Bath Spa University, Herman Miller Building - School of Art & Design
Once a factory for the furniture manufacturer Herman Miller, which was designed in the 1970s, this Grade II listed building has undergone a major refurbishment to extend and adapt it to contain a mix of teaching facilities, workshops and social spaces for Bath Spa University’s Art & Design School on Locksbrook Campus. British Gypsum needed to specify the best solutions to meet the design complexities – including seven-meter-high walls and robust acoustic and fire protection requirements. On top of this, the British Gypsum team provided over 160 hours of consultation to overcome unique design challenges and technical requirements. The building had to retain a lot of the original features, seamlessly integrating the old with the new. It also had to retain its flexible and technically-sound qualities so that it can cater effectively for students today and well into the future.
- A building and campus that encourages students to work more ambitiously and in collaboration
- A building that is flexible and robust enough to adapt over time and be fit for the future
- Meet stringent and complex fire and acoustic requirements
- Seven-metre high walls for some of the spaces
- Retained original features
- Planning for the deflection and movement in the original steel beams without any cracks to the plaster or finish
- A truly collaborative approach with British Gypsum providing over 131 hours of technical support and a further 29 hours of project specific detailing
Grade II listed building dating back to the 1970s and many of the original features had to be kept.
The deflection of the iconic yellow steel beams, which are part of the original design, but when loaded there’s a lot of movement.
Tall, seven-metre walls in the workshops, which need to be flexible to change for future use, as well as meet stringent fire and acoustic standards.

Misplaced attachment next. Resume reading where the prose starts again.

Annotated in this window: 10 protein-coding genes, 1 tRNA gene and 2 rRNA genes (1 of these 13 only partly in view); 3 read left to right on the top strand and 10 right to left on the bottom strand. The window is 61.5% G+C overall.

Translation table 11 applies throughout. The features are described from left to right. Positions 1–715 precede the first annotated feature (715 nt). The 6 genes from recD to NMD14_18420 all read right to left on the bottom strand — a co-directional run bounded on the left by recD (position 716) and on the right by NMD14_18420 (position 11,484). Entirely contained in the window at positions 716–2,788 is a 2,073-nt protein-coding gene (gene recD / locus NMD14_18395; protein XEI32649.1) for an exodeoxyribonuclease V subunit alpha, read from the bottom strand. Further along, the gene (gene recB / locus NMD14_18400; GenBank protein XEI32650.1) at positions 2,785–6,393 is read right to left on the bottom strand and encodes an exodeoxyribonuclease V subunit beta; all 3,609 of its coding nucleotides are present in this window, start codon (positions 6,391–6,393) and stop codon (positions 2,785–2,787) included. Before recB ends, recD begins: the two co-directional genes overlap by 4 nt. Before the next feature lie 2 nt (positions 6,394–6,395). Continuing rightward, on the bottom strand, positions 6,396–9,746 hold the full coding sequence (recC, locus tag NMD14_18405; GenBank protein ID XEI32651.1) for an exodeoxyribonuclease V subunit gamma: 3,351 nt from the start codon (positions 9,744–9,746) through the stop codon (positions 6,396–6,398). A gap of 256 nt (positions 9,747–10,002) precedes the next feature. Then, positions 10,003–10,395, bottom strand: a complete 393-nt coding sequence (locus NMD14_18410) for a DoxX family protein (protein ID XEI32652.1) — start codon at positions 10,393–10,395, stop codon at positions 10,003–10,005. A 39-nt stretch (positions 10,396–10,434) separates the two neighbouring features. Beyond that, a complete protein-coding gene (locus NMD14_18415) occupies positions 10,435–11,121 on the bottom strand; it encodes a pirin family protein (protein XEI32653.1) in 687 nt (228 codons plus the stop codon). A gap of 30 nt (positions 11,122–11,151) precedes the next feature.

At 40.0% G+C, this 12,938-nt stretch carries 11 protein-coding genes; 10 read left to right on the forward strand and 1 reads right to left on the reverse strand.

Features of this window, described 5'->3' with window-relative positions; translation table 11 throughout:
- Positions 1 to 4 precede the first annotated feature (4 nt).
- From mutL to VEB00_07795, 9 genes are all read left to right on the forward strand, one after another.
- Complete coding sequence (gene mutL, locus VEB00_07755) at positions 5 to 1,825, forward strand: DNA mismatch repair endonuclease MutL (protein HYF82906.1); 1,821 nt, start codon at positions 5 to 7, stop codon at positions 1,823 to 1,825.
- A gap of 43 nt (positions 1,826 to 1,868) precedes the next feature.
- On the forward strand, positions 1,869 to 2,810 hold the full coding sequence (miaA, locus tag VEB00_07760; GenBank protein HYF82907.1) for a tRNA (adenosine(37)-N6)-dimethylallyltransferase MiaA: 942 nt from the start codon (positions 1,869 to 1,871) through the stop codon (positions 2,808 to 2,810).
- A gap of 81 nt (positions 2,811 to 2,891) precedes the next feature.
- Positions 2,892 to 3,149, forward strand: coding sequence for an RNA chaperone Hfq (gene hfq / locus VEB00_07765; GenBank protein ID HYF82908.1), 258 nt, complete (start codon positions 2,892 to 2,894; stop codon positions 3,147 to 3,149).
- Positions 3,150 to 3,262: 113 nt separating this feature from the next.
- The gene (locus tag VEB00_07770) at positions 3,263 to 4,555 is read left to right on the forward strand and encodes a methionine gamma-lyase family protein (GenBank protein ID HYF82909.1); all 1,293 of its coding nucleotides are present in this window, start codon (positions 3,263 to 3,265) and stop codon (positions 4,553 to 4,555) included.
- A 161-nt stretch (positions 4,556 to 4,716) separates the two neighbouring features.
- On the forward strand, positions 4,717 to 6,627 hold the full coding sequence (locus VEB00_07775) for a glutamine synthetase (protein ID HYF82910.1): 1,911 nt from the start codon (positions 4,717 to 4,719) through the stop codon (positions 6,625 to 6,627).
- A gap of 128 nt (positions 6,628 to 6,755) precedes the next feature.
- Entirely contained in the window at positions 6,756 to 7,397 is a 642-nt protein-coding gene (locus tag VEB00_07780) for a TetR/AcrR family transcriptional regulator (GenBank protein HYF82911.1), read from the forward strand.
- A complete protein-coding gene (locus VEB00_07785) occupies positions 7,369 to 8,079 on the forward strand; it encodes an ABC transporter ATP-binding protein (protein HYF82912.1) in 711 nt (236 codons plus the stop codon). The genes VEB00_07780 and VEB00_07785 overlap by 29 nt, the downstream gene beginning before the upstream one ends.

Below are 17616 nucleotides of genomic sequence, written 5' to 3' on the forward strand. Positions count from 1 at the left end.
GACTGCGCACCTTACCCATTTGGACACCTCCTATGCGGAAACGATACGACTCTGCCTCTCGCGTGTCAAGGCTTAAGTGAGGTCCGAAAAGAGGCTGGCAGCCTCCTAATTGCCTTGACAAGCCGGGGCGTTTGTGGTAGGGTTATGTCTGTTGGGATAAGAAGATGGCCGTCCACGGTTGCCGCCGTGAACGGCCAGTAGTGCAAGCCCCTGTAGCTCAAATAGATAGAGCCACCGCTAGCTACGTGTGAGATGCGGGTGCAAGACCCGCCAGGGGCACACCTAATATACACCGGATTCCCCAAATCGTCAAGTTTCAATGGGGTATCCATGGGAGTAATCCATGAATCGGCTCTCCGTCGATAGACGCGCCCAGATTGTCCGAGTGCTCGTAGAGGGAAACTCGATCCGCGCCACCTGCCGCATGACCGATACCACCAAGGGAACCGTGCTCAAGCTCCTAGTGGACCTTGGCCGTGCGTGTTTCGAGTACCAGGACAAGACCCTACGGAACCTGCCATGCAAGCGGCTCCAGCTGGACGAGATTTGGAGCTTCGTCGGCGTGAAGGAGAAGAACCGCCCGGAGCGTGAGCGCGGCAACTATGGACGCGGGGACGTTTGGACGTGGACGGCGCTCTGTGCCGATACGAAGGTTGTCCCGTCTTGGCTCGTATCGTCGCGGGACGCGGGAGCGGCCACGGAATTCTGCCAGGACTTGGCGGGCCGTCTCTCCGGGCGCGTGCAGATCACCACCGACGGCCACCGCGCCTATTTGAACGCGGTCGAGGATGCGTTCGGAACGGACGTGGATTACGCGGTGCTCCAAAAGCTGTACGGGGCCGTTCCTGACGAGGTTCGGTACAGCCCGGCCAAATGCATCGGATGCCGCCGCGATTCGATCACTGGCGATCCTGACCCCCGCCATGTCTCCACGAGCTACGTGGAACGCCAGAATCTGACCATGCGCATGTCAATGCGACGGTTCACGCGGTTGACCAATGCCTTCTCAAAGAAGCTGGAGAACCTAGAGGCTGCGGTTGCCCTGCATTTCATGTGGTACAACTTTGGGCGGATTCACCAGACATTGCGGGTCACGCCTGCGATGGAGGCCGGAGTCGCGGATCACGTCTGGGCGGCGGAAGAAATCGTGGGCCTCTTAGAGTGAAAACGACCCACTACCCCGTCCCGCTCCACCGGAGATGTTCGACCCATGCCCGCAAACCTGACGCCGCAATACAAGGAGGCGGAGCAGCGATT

The complexity of the fire protection between old and new steel work and integrated partition systems.
Bath Spa University
Architect: Grimshaw Architects
Main contractor: Willmott Dixon
Photographer: Rick Gem
Saint-Gobain Team: Graham Lloyd Phil Joseph
Topfix Interiors was conceived in 1989, known then as Topfix Suspended Ceilings the business operated from the out buildings of a farm situated in Westerleigh. The company's core activity was specialising in suspended ceilings. In 1992 the company moved to Hawkesbury Upton in Gloucestershire occupying a small industrial shed and store; these premises were soon outgrown which resulted in relocating to Easton Business Centre, Bristol. The company employed four office staff and began to progress into a wider range of aspects within the interiors sector. The company then rebranded as Topfix Interiors Ltd. In 2004 Miles Radburn changed direction from Topfix Interiors; he retained ownership and left the daily management to Roy Thompson, Miles created a London based interior specialist company called Office One Interiors Ltd. The company enjoyed great success, however the development of Topfix Interiors suffered as a result, declining in turnover and profit over a three year period, it was apparent a fresh structure and approach was required. Recruiting Tim Padmore as Commercial Director, Miles Radburn returning as Managing Director and Contracts Manager Nigel Rawles reinvigorated the company in a short space of time and turnover was increased. The currect offices are located at the 18th century tram buildings in Circuit 32, Easton. The company has enjoyed growth, development and market sector despite challenging times.